HUFFINGTON POST
01/12/2015 01:10 pm ET Updated Dec 06, 2017

Before And After Photos Show How Much, And How Little, Haiti Has Changed Since The Quake

Haiti marked the fifth anniversary of the devastating 2010 earthquake on Monday with church services and ceremonies.

The 7.0-magnitude quake struck in the morning of Jan. 12, 2010, destroying landmarks such as the presidential palace and the Sacre Coeur Church in Port-au-Prince. With more than 220,000 people killed, the earthquake was one of the worst natural disasters of modern times.

Gladys Lambard, who lost her husband and sister in the quake, told the Associated Press on Monday that the sadness of the disaster has marked her forever. "This is the anniversary of the day I can never forget," she said.

Haiti is among the poorest countries in the world. More than half of the population lives in crowded slums and up to sixty percent survives on less than $2 a day. It is also one of the nations most at risk of natural disasters.

The before and after photos below serve as a stark reminder of the magnitude of the calamity that struck the country in 2010 and show how much, and how little, Haiti has changed since the quake.


These images show the site of the Sacre Coeur Church in Port-au-Prince, on Jan. 14, 2010 and Dec. 29, 2014. Credit: AFP / Getty Images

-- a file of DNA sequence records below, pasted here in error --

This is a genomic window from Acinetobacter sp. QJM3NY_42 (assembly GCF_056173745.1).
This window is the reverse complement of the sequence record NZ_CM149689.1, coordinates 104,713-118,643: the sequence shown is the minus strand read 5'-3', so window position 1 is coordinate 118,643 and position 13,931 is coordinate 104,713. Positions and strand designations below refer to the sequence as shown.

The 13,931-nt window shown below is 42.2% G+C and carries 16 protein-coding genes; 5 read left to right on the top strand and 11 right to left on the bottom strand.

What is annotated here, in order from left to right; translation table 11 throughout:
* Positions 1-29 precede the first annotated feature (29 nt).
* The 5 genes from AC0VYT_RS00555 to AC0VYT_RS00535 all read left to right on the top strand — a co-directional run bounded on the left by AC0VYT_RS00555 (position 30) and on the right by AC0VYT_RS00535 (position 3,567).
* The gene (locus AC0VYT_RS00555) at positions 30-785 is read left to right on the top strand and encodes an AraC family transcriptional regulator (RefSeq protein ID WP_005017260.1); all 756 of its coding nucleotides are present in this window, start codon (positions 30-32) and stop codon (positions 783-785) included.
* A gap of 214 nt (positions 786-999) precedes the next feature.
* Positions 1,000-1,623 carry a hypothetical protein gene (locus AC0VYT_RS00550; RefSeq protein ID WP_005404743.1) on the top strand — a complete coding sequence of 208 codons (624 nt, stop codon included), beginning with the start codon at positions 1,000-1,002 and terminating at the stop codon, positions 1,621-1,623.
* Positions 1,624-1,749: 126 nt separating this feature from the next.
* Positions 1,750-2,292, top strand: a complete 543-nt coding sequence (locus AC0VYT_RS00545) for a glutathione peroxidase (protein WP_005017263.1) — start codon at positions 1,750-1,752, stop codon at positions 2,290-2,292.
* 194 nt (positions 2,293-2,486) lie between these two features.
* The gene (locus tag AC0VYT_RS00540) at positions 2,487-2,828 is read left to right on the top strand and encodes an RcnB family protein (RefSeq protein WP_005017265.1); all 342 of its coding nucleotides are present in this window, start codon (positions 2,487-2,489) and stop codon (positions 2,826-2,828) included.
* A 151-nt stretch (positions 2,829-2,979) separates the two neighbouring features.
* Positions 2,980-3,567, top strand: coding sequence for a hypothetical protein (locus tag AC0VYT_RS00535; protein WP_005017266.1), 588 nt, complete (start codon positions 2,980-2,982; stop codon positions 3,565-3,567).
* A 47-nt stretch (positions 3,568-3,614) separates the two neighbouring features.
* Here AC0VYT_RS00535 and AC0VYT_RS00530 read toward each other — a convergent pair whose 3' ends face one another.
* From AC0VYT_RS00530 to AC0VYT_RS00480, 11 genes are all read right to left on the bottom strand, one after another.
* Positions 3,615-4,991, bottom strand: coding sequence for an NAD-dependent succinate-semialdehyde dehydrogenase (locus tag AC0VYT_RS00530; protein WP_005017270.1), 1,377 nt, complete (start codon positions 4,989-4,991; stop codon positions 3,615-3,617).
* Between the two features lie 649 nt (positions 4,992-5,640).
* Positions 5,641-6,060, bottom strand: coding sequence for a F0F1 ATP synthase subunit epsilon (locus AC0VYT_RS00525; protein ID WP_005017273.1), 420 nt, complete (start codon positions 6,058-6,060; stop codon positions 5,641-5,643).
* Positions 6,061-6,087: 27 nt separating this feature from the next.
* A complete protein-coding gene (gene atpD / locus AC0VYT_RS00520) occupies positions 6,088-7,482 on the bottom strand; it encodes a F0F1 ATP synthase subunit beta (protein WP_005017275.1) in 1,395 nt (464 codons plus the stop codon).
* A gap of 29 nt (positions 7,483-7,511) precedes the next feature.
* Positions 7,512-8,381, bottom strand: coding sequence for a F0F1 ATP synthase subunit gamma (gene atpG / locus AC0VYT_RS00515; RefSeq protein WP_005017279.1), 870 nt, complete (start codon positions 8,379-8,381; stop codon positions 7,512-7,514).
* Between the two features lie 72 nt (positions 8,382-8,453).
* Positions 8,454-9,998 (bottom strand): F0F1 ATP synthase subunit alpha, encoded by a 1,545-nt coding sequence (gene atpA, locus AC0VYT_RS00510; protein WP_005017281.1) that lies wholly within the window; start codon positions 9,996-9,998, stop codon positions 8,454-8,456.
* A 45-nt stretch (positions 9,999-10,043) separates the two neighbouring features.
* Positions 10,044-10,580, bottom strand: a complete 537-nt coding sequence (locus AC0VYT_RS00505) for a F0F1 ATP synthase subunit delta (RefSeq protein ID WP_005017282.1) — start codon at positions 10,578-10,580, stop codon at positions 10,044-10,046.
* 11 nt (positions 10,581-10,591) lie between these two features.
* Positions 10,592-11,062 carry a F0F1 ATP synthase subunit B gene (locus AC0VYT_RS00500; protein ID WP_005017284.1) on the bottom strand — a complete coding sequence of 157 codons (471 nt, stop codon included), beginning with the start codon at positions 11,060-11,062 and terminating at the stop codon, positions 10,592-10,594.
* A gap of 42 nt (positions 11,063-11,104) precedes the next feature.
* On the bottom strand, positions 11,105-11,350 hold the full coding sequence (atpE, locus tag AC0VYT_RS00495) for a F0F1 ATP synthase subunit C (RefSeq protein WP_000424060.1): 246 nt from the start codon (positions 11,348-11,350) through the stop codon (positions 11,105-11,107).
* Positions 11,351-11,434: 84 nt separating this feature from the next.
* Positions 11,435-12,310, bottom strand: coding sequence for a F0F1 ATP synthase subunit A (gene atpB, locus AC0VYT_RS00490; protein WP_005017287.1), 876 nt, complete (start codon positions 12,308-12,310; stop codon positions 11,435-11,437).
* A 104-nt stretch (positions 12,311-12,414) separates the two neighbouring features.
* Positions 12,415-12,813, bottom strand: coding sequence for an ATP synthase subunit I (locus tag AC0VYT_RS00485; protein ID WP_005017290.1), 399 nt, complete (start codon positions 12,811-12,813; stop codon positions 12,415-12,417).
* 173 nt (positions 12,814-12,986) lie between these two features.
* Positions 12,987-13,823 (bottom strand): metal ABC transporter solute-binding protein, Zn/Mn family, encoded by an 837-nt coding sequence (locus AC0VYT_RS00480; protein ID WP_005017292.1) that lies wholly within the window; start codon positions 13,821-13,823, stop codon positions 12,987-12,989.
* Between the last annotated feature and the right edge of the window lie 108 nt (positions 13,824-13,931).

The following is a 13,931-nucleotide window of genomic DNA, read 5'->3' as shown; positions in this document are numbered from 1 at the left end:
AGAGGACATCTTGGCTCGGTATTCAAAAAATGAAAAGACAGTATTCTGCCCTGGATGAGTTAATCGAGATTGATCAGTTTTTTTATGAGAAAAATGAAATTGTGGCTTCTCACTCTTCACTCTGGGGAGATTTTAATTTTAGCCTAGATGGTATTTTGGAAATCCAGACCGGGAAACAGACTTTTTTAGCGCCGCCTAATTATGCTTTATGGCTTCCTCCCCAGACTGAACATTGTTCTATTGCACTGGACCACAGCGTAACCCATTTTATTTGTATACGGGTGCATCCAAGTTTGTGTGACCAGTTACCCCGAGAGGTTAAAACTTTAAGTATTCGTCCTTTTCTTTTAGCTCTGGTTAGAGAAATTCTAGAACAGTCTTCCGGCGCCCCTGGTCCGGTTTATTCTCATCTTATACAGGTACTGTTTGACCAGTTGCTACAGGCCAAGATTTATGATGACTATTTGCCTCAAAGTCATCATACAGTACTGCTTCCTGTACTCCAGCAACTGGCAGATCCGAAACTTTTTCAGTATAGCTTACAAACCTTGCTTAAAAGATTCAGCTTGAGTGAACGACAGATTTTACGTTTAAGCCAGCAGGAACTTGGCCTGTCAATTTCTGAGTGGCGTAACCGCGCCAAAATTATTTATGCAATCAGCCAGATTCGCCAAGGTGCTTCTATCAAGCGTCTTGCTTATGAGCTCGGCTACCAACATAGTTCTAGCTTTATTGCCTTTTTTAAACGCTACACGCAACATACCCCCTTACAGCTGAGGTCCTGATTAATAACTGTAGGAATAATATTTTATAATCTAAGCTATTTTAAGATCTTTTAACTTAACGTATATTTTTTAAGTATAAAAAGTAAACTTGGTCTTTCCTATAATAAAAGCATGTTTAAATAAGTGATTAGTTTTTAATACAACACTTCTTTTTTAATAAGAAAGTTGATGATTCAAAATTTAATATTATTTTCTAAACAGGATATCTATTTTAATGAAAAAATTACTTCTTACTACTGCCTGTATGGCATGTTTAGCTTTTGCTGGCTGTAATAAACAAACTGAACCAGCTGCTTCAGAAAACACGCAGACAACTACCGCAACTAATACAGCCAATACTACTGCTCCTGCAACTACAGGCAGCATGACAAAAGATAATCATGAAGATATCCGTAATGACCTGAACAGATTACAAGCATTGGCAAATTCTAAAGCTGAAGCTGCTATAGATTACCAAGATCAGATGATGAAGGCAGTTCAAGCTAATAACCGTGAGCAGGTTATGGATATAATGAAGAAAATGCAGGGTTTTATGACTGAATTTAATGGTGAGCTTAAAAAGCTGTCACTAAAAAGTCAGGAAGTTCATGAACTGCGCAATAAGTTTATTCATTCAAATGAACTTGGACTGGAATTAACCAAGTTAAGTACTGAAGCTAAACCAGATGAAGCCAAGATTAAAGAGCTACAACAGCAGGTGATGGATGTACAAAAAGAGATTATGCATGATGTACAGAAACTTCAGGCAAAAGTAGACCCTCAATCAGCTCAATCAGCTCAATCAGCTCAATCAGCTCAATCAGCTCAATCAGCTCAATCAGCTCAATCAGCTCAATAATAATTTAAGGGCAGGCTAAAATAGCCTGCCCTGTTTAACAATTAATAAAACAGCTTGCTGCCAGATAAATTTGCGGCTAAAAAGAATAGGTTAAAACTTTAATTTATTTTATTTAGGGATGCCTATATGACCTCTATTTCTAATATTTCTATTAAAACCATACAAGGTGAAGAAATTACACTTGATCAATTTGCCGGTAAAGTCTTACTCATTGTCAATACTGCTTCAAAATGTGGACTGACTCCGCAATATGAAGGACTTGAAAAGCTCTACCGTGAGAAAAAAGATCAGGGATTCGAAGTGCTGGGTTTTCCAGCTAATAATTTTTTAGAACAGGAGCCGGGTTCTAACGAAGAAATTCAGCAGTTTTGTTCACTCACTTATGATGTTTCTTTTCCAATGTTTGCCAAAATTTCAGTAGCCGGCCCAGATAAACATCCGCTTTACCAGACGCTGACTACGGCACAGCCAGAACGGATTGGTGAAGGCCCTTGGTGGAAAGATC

These images show a street in Port-au-Prince on Jan. 14, 2010, two days after the earthquake and the same street on Dec. 29, 2014. Credit: AFP / Getty Images


These images show the site of the Sacre Coeur Church in Port-au-Prince, on Jan. 14, 2010 and the church on Dec. 29, 2014. Credit: AFP / Getty Images


These images show the site of the Haitian Palace of Justice Port-au-Prince, on Jan. 14, 2010 on Dec. 29, 2014. Credit: AFP / Getty Images


These images show downtown Port-au-Prince, on Jan. 14, 2010 and on Dec. 29, 2014. Credit: AFP / Getty Images


These images show downtown Port-au-Prince, on Jan. 14, 2010 and on Dec. 29, 2014. Credit: AFP / Getty Images


These images show the site of the Haitian National Palace in Port-au-Prince on Jan. 13, 2010 and on Dec. 29, 2014. Credit: AFP / Getty Images

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